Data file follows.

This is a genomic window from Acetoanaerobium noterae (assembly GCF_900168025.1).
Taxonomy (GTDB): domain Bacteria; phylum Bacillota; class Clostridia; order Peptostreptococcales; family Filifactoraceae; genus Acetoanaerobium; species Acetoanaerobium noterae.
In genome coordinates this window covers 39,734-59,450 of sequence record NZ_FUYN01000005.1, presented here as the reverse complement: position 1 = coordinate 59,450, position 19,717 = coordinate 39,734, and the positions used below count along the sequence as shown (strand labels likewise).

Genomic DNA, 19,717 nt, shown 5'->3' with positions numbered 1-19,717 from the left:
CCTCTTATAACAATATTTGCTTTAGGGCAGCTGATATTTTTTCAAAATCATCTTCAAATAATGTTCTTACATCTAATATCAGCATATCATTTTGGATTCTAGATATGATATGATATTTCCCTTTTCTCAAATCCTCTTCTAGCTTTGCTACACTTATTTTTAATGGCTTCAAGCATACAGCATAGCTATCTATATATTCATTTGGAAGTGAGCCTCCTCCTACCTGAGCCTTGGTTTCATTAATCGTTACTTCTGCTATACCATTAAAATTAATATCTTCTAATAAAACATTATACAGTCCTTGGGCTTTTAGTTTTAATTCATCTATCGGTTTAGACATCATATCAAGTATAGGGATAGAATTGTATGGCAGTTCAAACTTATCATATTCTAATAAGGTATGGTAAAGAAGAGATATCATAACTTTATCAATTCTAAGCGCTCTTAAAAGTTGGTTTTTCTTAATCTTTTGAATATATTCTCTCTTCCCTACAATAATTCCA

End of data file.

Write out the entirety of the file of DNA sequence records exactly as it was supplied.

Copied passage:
This is a genomic window from Acetoanaerobium noterae (assembly GCF_900168025.1).
Taxonomy (GTDB): domain Bacteria; phylum Bacillota; class Clostridia; order Peptostreptococcales; family Filifactoraceae; genus Acetoanaerobium; species Acetoanaerobium noterae.
In genome coordinates this window covers 39,734-59,450 of sequence record NZ_FUYN01000005.1, presented here as the reverse complement: position 1 = coordinate 59,450, position 19,717 = coordinate 39,734, and the positions used below count along the sequence as shown (strand labels likewise).

Genomic DNA, 19,717 nt, shown 5'->3' with positions numbered 1-19,717 from the left:
CCTCTTATAACAATATTTGCTTTAGGGCAGCTGATATTTTTTCAAAATCATCTTCAAATAATGTTCTTACATCTAATATCAGCATATCATTTTGGATTCTAGATATGATATGATATTTCCCTTTTCTCAAATCCTCTTCTAGCTTTGCTACACTTATTTTTAATGGCTTCAAGCATACAGCATAGCTATCTATATATTCATTTGGAAGTGAGCCTCCTCCTACCTGAGCCTTGGTTTCATTAATCGTTACTTCTGCTATACCATTAAAATTAATATCTTCTAATAAAACATTATACAGTCCTTGGGCTTTTAGTTTTAATTCATCTATCGGTTTAGACATCATATCAAGTATAGGGATAGAATTGTATGGCAGTTCAAACTTATCATATTCTAATAAGGTATGGTAAAGAAGAGATATCATAACTTTATCAATTCTAAGCGCTCTTAAAAGTTGGTTTTTCTTAATCTTTTGAATATATTCTCTCTTCCCTACAATAATTCCA